‘Refugee bottleneck in Greece result of EU & NATO failure to deal with Syria problems’
Around 47,000 asylum-seekers have found themselves unable to leave Greece due to closed-border policies and the EU-Turkey accord on refugees. More than 2,000 unaccompanied minors are waiting to be placed in shelters, leaving many in a vulnerable situation.
Greece claims it is stretched five times beyond capacity, resulting in processing delays. Some of those left behind, including many teenage refugees, have turned to crime to make ends meet.
RT discussed the situation with asylum-seekers in Greece with Stephen Morris from the English Democrats party.
RT: Some migrant children are resorting to prostitution and drug dealing. How have things got this bad?
Stephen Morris: For me it has got this bad because of the complete failure of the EU and of NATO to actually act with the problems in Syria. What we’ve seen is just a complete breakdown of any kind of authority in the area. And NATO with the EU should have taken action. We should have had buffer zones set up, we should have had safe zones set up with the power of NATO and the EU. But nothing happened. We just allowed it to escalate and escalate. And it is getting even worse now… So, where previously we could use Turkey as a NATO member as a buffer zone and get them involved as a part of NATO, now they have decided to involve themselves… and invade Syria. So, now it is pushing it even further into Europe, into Greece. But where is NATO? Where is the EU? Why aren’t they doing anything? And this is a consistent problem with them. They are completely inept in anything to do with the security of the EU nations.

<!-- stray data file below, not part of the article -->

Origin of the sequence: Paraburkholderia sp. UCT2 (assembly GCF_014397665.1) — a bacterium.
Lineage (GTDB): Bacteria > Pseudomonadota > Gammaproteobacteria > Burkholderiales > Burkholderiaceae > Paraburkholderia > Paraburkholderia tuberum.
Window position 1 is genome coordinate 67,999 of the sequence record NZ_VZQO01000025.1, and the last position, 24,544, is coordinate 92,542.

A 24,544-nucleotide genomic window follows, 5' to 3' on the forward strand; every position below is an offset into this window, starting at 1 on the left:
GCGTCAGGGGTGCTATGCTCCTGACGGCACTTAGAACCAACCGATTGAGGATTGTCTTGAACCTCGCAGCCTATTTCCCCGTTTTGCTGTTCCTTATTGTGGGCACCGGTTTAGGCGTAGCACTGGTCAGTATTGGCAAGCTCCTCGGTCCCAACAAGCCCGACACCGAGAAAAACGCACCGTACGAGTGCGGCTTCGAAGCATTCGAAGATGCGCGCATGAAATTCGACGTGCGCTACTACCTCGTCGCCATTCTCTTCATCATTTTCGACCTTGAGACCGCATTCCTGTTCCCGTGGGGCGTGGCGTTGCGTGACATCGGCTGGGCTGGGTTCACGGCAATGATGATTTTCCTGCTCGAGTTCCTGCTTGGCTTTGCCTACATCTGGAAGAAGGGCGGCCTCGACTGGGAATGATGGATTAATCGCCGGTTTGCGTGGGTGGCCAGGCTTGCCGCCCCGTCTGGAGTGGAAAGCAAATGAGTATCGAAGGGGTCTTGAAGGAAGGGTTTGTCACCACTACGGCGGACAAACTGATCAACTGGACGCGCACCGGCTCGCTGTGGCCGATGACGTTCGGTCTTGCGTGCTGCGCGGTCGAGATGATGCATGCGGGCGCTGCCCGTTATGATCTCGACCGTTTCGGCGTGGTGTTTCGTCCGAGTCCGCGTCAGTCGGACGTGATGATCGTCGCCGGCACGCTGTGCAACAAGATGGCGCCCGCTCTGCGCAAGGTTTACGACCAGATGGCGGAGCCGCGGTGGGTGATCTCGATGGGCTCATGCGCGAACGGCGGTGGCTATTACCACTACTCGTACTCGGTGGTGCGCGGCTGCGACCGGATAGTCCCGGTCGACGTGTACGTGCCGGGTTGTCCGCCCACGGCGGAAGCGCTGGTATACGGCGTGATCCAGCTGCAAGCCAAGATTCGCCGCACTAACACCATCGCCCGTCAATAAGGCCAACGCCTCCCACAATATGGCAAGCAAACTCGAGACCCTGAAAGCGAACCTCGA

RT: The EU and Greece in particular says it has been doing all it can. What more can be done, given the situation we’re in now? Are they actually doing all they can?
SM: No, they are not. Because where do they go to? …we need safe havens where these people clearly know where to go, clearly can get help, clearly get assistance, and that is not the case. They don’t know where to go. What you find is, these gangs, drug gangs, sex-trafficking gangs then prey on them. They only prey on them because they see them wandering the streets trying to scrape by, trying to keep alive, trying to get food. And yet why aren’t we hearing about these safe havens where they can go to. Why aren’t the authorities on the borders checking it? The issue with Greece is that people come across the Mediterranean… But they are just not doing anything to highlight this.
RT: Should Greece get more help from the rest of Europe?
SM: Yes, the EU should be doing something. You can’t just leave it to Greece to deal with it, because what people will do, this bottleneck, people will go pass that bottleneck and they’ll spread further into Europe, and it doesn’t solve the actual problem, and then start to create bottlenecks further into Europe. What you need to do is, let the EU deal with it. Take it away from Greece as a personal issue for Greece and let’s say, “right, let’s put EU, NATO troops and everything on the borders, let’s put up safe havens, let’s get massive processing camps done” …so, everybody knows where to go, where the aid services need to go, and concentrate on these border regions. But nobody knows anything. Nobody knows what aid is being done. It’s all a mishmash of everything, different organizations trying to do different things, and for me the EU is the biggest culprit here, because these are EU countries, and the EU has clearly shown that it cannot deal with the problem. Merkel said everybody’s welcome, but how do they deal with it?